"The issue isn't wether you're liked or appreciated or whether your credentials are adequate or whether your intentions are good; it's simply a matter of trust and credibility, which can only come over time. It's not that they're not glad to see you, they're just trying to figure out who and what it is we've got here." I read this quote from A Few Minor Adjustments and thought it was perfect for the next step in Peace Corps process. We're wrapping up the last days here and preparing for our new lives in our permanent sites which brings another wave of ambiguity and questions of acceptance from the Armenian people. This time, however, we don't have the security of Language and Cultural Facilitators or PC staff to help us work through problems. It's simply up to us to get the job done.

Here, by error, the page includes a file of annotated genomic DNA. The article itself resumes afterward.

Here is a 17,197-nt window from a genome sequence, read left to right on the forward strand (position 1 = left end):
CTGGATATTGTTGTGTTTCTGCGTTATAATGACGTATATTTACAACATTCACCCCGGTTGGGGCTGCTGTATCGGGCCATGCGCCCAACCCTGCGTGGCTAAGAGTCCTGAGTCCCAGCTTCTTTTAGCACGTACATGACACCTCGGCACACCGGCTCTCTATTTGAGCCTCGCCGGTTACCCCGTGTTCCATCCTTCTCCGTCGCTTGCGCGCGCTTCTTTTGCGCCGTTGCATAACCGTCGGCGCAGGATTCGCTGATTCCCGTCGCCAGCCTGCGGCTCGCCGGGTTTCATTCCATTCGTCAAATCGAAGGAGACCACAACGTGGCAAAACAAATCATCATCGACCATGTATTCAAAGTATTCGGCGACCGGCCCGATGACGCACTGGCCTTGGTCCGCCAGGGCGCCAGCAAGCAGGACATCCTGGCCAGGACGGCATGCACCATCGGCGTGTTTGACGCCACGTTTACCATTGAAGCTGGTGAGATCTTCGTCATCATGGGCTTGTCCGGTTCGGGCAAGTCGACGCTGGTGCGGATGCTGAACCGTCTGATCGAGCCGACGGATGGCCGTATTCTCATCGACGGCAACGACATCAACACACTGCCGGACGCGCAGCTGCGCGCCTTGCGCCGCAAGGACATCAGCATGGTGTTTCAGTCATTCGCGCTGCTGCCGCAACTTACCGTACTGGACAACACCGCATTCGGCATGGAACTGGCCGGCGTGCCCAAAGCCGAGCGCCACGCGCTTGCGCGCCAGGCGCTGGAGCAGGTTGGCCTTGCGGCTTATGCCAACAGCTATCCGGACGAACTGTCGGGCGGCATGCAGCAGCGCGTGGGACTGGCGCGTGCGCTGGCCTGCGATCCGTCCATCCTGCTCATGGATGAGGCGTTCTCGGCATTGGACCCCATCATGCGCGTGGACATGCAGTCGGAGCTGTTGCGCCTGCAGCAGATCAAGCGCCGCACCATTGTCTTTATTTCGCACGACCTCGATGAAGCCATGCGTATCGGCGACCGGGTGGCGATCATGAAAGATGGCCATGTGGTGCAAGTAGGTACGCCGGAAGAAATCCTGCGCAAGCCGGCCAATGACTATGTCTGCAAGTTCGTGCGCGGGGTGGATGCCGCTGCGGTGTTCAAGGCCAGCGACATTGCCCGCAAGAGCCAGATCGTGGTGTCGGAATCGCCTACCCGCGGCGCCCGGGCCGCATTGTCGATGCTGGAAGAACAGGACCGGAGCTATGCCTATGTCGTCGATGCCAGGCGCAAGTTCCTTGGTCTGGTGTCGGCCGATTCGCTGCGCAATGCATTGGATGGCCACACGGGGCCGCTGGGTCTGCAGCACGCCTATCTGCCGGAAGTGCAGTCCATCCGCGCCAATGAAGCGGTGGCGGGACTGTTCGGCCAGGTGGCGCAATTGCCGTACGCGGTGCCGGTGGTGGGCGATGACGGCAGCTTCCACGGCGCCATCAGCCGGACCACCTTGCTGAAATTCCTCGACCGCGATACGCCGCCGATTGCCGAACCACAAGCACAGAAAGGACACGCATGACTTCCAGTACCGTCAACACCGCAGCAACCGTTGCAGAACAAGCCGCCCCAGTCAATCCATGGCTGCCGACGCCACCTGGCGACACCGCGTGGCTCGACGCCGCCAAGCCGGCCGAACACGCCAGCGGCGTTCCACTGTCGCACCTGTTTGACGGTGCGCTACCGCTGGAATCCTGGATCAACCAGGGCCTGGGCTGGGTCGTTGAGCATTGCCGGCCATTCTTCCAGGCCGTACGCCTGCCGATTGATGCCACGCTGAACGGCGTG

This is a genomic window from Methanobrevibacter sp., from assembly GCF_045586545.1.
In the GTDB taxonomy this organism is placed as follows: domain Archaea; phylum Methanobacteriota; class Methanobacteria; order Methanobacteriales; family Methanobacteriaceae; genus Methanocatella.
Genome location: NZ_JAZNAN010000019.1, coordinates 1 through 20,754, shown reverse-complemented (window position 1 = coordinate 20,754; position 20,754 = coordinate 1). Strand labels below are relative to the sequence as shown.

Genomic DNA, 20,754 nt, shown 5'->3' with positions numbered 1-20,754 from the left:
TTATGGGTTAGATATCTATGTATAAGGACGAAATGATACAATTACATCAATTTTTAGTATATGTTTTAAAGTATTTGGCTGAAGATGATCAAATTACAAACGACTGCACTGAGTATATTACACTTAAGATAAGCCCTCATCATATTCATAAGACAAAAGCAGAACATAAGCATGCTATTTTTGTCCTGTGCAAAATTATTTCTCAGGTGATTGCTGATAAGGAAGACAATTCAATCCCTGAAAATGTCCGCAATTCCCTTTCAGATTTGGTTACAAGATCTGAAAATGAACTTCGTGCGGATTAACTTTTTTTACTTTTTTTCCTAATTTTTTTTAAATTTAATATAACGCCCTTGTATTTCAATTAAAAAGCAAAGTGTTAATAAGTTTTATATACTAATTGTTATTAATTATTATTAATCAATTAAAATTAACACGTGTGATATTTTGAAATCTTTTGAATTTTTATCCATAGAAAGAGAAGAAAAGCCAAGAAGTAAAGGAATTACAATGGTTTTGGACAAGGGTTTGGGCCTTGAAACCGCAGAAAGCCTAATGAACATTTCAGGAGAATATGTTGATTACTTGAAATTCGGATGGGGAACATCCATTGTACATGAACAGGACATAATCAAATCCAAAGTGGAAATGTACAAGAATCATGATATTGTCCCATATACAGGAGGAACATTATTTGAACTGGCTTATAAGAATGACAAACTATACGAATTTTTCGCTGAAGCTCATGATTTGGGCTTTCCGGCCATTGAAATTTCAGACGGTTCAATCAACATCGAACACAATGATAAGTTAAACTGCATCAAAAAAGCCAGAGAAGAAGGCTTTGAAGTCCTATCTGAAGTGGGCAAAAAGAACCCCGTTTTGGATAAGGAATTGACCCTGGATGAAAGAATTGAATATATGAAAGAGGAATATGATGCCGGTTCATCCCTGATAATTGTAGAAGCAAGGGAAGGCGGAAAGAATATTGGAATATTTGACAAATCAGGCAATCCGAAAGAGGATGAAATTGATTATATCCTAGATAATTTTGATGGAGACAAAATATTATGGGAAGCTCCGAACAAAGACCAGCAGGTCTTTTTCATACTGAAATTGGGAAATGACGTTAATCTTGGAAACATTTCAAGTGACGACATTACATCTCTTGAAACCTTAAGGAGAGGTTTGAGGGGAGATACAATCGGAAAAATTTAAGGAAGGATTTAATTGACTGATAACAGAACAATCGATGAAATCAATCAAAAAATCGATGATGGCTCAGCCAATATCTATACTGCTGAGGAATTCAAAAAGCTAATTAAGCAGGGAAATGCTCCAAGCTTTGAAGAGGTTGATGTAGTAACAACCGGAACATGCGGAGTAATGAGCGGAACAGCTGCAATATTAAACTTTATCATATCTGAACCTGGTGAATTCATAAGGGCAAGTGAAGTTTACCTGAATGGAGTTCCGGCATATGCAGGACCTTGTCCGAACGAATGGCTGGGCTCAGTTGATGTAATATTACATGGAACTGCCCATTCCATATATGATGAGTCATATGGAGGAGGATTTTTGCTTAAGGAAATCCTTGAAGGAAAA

My mom sent me a few questions that she said everyone is interested in knowing. I'll try and tell you some things I must be leaving out in my communications. First, let me say a very heartfelt thank you to everyone who has sent me mail during training. Receiving letters and packages is by far the highlight of my visits to the city. Thank you for your thoughtfulness!